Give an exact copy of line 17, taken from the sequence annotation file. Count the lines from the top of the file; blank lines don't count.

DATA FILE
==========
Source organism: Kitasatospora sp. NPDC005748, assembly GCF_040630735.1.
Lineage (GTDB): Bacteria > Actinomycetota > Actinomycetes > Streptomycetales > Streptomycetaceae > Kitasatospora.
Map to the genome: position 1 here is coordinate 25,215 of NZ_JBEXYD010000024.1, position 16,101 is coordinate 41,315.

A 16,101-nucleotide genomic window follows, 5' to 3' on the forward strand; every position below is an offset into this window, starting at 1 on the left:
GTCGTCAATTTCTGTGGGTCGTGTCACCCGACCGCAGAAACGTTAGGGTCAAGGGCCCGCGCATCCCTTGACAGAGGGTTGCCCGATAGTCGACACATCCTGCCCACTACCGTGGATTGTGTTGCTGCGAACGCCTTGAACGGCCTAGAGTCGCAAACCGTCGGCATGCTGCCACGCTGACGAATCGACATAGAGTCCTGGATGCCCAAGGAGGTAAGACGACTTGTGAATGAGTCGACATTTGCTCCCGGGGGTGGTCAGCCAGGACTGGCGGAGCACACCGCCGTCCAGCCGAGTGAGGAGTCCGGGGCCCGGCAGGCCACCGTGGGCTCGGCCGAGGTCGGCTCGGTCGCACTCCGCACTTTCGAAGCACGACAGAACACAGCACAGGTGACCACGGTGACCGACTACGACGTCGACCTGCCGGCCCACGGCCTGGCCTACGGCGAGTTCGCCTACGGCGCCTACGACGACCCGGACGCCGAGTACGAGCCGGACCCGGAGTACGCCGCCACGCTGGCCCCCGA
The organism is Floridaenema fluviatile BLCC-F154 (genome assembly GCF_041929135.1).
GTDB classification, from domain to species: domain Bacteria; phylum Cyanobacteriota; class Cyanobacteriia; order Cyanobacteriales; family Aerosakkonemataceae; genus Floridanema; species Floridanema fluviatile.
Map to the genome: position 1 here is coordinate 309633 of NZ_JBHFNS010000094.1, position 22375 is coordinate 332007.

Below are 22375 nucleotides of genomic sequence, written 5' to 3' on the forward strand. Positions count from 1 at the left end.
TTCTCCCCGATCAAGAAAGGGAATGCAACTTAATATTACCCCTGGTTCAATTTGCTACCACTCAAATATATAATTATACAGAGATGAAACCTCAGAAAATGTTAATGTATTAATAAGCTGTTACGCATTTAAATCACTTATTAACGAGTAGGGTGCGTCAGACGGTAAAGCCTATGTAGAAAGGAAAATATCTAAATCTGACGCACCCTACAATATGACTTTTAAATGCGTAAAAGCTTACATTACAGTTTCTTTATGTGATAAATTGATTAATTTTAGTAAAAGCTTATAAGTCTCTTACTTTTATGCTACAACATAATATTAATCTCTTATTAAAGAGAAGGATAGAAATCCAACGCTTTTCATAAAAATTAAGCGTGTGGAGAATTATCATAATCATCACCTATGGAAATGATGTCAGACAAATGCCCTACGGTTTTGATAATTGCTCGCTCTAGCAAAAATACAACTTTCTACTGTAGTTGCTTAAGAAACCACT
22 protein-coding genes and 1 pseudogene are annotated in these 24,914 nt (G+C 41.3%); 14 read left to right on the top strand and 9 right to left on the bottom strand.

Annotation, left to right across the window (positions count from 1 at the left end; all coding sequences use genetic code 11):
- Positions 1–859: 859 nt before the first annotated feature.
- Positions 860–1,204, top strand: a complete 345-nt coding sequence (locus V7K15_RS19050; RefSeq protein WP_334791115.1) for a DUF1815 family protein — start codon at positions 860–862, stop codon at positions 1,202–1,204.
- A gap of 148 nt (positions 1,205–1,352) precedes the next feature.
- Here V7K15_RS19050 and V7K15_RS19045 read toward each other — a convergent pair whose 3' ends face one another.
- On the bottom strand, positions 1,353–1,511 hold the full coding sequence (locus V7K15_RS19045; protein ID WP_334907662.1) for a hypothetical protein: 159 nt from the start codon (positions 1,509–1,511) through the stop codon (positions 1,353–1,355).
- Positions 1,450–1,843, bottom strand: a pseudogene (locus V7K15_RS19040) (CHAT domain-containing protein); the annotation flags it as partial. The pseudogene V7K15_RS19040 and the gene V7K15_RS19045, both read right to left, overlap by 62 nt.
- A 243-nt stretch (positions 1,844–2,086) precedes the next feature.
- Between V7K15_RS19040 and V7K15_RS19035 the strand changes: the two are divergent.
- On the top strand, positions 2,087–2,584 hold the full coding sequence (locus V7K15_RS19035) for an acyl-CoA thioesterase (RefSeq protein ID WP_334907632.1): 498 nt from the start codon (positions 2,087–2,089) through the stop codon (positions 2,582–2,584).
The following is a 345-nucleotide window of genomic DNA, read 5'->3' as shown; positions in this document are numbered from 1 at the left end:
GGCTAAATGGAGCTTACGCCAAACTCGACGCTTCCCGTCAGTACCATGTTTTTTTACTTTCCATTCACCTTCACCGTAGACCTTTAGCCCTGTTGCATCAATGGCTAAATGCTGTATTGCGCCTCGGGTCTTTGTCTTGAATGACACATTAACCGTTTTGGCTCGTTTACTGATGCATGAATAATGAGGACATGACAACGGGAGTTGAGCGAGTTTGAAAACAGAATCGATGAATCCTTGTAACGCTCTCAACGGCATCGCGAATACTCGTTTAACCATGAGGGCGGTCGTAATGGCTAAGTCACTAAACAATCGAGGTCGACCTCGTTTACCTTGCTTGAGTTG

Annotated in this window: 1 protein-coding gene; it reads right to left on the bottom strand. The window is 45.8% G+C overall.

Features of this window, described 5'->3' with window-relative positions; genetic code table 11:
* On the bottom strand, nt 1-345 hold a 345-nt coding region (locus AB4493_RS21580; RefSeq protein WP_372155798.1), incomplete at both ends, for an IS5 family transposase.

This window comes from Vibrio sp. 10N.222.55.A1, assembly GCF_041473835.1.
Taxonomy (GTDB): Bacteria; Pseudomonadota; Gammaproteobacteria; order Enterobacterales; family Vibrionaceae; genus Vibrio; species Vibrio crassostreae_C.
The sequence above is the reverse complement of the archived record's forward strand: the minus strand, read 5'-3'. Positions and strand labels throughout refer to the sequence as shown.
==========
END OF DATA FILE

- On the bottom strand, positions 1,353–1,511 hold the full coding sequence (locus V7K15_RS19045; protein ID WP_334907662.1) for a hypothetical protein: 159 nt from the start codon (positions 1,509–1,511) through the stop codon (positions 1,353–1,355).